Women during the period between 1920 and 1970 sometimes voted as a bloc, another underappreciated phenomenon. Freeman's research turns up early "gender gaps," notably women's clear preference for Herbert Hoover in 1928, and for Dwight Eisenhower in 1952 and 1956. She shows persuasively that a "gender gap" may be due to two different components, turnout as well as preference, and explores the socio-economic basis for the former.
In addition to these larger themes, Freeman offers several other thought-provoking observations. Surprisingly, the early 1960s, not the 1950s, seems to have been the nadir of women's political effectiveness. Under John F. Kennedy, presidential appointments of women declined for the first time since 1912. The equal rights amendment, part of the Republican party platform since 1940, was dropped in 1964.
Freeman's clear and lively writing brings the stories behind these ideas to life. The book is helpfully organized by subject, rather than strictly by chronology. Freeman presents a good combination of overarching trends and themes, as well as specific state-by-state detail. To help organize the mass of detail, she uses an extended metaphor, the political house being infiltrated by women "a room at a time." However, a comparison in Freeman's conclusion would really seem to be more apt: "If one could plot women's entry into politics on a graph, one would see long periods of slow but steady increase, punctuated by a sharp rise for a few years, followed by a bit of a decline, and another slow, steady increase" (p. 227).
A Room at a Time is the result of thirteen years of research and six years of writing. Freeman cautions that those who want to write women's political history face myriad challenges. As Freeman well knows, "The study of women and politics is the study of grassroots political activity," and "women's political history is scattered and buried in many places" (p. x). Despite her detailed treatment of the subject, Freeman modestly maintains that her book is just an introduction. She calls for new local studies to furnish the "building blocks" for a "solid edifice" on women's history in politics (p. x); she also argues that another book is needed on women in party politics after 1970, as well as a book on why the Democratic party is now feminist while the Republican party is not. Many of the women who appear briefly in her pages deserve chapters or even whole biographies. In the meantime, A Room at a Time is likely to keep us happily occupied for quite awhile.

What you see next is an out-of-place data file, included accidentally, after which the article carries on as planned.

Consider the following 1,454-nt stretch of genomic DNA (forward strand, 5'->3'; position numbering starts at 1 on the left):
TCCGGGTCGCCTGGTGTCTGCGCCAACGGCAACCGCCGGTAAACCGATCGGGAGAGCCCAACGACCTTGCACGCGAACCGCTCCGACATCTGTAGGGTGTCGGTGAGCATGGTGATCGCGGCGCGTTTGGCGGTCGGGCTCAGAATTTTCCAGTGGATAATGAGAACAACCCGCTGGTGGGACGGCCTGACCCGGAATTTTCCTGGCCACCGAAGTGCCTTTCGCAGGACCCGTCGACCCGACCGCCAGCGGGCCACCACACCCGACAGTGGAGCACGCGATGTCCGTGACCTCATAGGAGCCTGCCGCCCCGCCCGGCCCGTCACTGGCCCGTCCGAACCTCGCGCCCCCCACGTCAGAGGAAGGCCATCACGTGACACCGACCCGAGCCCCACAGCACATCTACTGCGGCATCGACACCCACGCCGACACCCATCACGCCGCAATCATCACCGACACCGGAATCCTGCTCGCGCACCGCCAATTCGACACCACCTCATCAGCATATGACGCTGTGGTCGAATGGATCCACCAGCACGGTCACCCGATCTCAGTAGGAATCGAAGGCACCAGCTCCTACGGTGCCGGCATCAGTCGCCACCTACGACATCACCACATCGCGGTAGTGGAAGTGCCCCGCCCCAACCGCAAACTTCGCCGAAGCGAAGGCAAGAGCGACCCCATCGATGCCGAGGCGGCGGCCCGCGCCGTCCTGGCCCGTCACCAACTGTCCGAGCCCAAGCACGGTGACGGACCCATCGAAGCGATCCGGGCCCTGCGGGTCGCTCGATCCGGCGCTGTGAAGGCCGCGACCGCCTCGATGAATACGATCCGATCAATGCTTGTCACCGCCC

. See for example, Kristi Anderson, After Suffrage: Women in Partisan and Electoral Politics Before the New Deal (Chicago: University of Chicago Press, 1996); Blanche Wiesen Cook, Eleanor Roosevelt: Volume One, 1884-1933 (New York: Viking, 1992); Eleanor Roosevelt: Volume Two, The Defining Years, 1933-1938 (New York: Viking, 1999); Nancy F. Cott, The Grounding of Modern Feminism (New Haven: Yale University Press, 1987); Hope Chamberlin, A Minority of Members: Women in the U.S. Congress (New York: Praeger, 1973); Robert J. Dinkin, Before Equal Suffrage: Women in Partisan Politics from Colonial Times to 1920 (Westport: Greenwood Press, 1995); Melanie Gustafson, Kristie Miller and Elisabeth I. Perry, eds., We Have Come to Stay: American Women and Political Parties, 1880-1960 (Albuquerque: University of New Mexico Press, 1999); Kathryn Kish Sklar, Florence Kelly and the Nation's Work: The Rise of Women's Political Culture, 1830-1900 (New Haven: Yale University Press, 1995); Susan Ware, Beyond Suffrage: Women in the New Deal (Cambridge: Harvard, 1981), as well as biographies of individual women like Dorothy M. Brown, Mable Walker Willebrandt: A Study of Power, Loyalty and Law (Knoxville: University of Tennessee Press, 1984).